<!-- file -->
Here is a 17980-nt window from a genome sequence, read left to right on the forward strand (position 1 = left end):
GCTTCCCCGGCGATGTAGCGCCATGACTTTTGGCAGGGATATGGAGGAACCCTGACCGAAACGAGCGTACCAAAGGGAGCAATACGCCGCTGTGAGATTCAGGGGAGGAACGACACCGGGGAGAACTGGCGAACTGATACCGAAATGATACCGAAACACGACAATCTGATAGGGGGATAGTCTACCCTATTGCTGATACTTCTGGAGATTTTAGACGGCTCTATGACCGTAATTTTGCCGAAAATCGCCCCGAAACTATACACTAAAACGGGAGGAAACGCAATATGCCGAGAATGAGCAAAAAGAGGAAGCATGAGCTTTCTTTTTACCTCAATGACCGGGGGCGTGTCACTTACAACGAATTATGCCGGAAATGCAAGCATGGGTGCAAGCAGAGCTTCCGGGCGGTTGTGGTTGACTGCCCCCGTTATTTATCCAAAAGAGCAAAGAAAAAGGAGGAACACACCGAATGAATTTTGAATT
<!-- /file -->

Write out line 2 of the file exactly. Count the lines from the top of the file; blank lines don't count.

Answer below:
GCTTCCCCGGCGATGTAGCGCCATGACTTTTGGCAGGGATATGGAGGAACCCTGACCGAAACGAGCGTACCAAAGGGAGCAATACGCCGCTGTGAGATTCAGGGGAGGAACGACACCGGGGAGAACTGGCGAACTGATACCGAAATGATACCGAAACACGACAATCTGATAGGGGGATAGTCTACCCTATTGCTGATACTTCTGGAGATTTTAGACGGCTCTATGACCGTAATTTTGCCGAAAATCGCCCCGAAACTATACACTAAAACGGGAGGAAACGCAATATGCCGAGAATGAGCAAAAAGAGGAAGCATGAGCTTTCTTTTTACCTCAATGACCGGGGGCGTGTCACTTACAACGAATTATGCCGGAAATGCAAGCATGGGTGCAAGCAGAGCTTCCGGGCGGTTGTGGTTGACTGCCCCCGTTATTTATCCAAAAGAGCAAAGAAAAAGGAGGAACACACCGAATGAATTTTGAATT